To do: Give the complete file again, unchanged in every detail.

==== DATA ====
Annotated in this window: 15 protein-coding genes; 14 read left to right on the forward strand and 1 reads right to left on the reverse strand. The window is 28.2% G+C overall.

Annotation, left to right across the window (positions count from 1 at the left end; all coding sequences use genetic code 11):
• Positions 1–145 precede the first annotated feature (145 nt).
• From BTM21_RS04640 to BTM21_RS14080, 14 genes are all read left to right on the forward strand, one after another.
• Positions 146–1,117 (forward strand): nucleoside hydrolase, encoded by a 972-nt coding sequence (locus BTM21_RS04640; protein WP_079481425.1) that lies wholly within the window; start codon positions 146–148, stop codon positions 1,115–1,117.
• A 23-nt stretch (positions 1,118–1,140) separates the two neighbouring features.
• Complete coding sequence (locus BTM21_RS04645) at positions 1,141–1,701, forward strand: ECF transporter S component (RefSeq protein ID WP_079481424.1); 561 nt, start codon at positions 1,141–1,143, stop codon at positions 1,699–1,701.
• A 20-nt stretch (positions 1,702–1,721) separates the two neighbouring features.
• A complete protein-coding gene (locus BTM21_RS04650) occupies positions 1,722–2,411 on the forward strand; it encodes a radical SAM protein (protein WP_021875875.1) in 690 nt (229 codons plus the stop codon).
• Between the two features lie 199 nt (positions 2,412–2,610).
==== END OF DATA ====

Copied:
Annotated in this window: 15 protein-coding genes; 14 read left to right on the forward strand and 1 reads right to left on the reverse strand. The window is 28.2% G+C overall.

Annotation, left to right across the window (positions count from 1 at the left end; all coding sequences use genetic code 11):
• Positions 1–145 precede the first annotated feature (145 nt).
• From BTM21_RS04640 to BTM21_RS14080, 14 genes are all read left to right on the forward strand, one after another.
• Positions 146–1,117 (forward strand): nucleoside hydrolase, encoded by a 972-nt coding sequence (locus BTM21_RS04640; protein WP_079481425.1) that lies wholly within the window; start codon positions 146–148, stop codon positions 1,115–1,117.
• A 23-nt stretch (positions 1,118–1,140) separates the two neighbouring features.
• Complete coding sequence (locus BTM21_RS04645) at positions 1,141–1,701, forward strand: ECF transporter S component (RefSeq protein ID WP_079481424.1); 561 nt, start codon at positions 1,141–1,143, stop codon at positions 1,699–1,701.
• A 20-nt stretch (positions 1,702–1,721) separates the two neighbouring features.
• A complete protein-coding gene (locus BTM21_RS04650) occupies positions 1,722–2,411 on the forward strand; it encodes a radical SAM protein (protein WP_021875875.1) in 690 nt (229 codons plus the stop codon).
• Between the two features lie 199 nt (positions 2,412–2,610).